The US tried to pass a resolution that called for presidential elections in Venezuela and the deployment of humanitarian aid to Venezuela. 9 members of the Security Council voted in favor, but Russia and China vetoed it. Instead, Russia tried to pass a different resolution, that also failed, indicating a concern about the possibility of US interference in Venezuela’s sovereignty, as well that in any case Maduro should decide whether there is any need for aid. 4 members voted in favor, 7 opposed and 4 abstained. Next day, at a meeting of the Human Rights Council of the United Nations, around 60 ambassadors of the European Union and other countries left the room when Jorge Arreaza, the Foreign Affairs Minister of Maduro, started his turn to speak (video).

US Stand

The US, however, has been very clear in its official line. Contrary to the Lima Group, military action has not been discarded, said Mauricio Claver Carone, US advisor for National Security in the Western Hemisphere. He also said that they are constantly in communication with key actors of Venezuelan politics, including the military. Moreover, he affirmed that the sanctions have now started to produce effects. For example, oil production has stalled and accumulated, for lack of buyers. Russia and China are in credit risk, that can only be overcome if there is good governance, so they should be interested in a change in the Venezuelan Government, said Claver Carone.

The US announced new sanctions directed at the officers in charge of the repression on February 23, responsible also for not allowing the entry of humanitarian aid. The forces whose officers are now under sanctions are the National Bolivarian Guard (Guardia Nacional Bolivariana), the Special Action Forces (FAES, Fuerzas de Acciones Especiales) and the National Bolivarian Police (Policía Nacional Bolivariana).

Maduro’s Evasive Actions

Maduro has tried to reply to these sanctions. Most recently, he decided to move state oil firm PDVSA’s office in Europe from Lisbon to Moscow, as announced by the Vice President Delcy Rodrguez during a meeting with Foreign Affairs Minister for Russia Sergey Lavrov. This was in order to protect Venezuela’s assets against actions like those of the Bank of England, that blocked the Maduro’s dictatorship access to Venezuela’s gold. Russia has expressed its commitment in helping solve humanitarian needs for its partner. However, Dmitry Peskov, a spokesman for the Kremlin, said that Russia expects that the crisis can be overcome, in order for the projects and investments to have a good probability of success.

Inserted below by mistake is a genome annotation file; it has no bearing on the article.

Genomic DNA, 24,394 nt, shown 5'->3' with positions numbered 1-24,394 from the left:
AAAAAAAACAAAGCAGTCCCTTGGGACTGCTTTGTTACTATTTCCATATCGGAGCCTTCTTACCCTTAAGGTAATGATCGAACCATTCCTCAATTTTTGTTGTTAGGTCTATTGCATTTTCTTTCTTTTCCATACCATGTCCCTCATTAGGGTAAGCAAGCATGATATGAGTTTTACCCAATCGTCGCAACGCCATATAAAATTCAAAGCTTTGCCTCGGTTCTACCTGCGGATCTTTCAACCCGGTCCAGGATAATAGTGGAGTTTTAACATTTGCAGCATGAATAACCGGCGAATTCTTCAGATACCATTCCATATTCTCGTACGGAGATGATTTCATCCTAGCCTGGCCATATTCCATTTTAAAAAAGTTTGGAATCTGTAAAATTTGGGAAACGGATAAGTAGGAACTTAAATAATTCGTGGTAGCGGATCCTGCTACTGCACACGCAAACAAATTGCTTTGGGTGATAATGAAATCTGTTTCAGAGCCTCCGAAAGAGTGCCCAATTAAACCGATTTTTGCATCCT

At the same time, in middle February,Maduro sold Venezuelan gold in order to counter the fall in production and selling of oil, and thus generate income. A practice that started in 2018, with gold shipments to Turkey, and that has left the reserves in the Venezuelan Central Bank with just 140 tons, the lowest in 75 years according to Reuters. There is also an agreement between Venezuela and Turkey. Turkey will receive and refine the gold, and will also provide food for the national program of food distribution in Venezuela (CLAP), a system that awards allegiance and punishes disobedience: those who are discontent do not participate in the program. The gold that reaches the reserves of the Venezuelan Central Bank passes through a complicated process, involving illegal mining in the worst of conditions, and the Government buying this gold with the devalued Bol­var.


During that same week, on February 25, journalist Jorge Ramos and his team from Univision tried to interview Nicolas Maduro (video). At around 15 minutes of the interview, Jorge Ramos showed Maduro a video of young men walking after a trash truck, picking up food and eating it. Immediately, Jorge Rodrguez, Minister of Communication, stopped the interview, and officers confiscated the cameras and cellphones and started to abuse the Univision team, leading up to the point of introducing them into a dark room.

Luckily, a journalist was able to make a call, and her colleagues at the Univision office gave warning about what was happening, forcing the regime to let them free, deporting them the next day. This, against the advice of some officers that wanted to keep them longer. According to a journalist that suffered this abuse, some of the closest to Maduro were Cuban, distinguishing them because of their accents (video). Totally Cuban accent. The Maduro’s circle is Cuban. They are Cuban. This attests to the alliance and cooperation between the Cuban intelligence apparatus G2 and the Venezuelan Bolivarian National Service of Intelligence (Servicio Nacional Bolivariano de Inteligencia, SEBIN), as reported several times. This cooperation has allowed Maduro’s dictatorship to implement repression and persecution at a very deep and wide scale.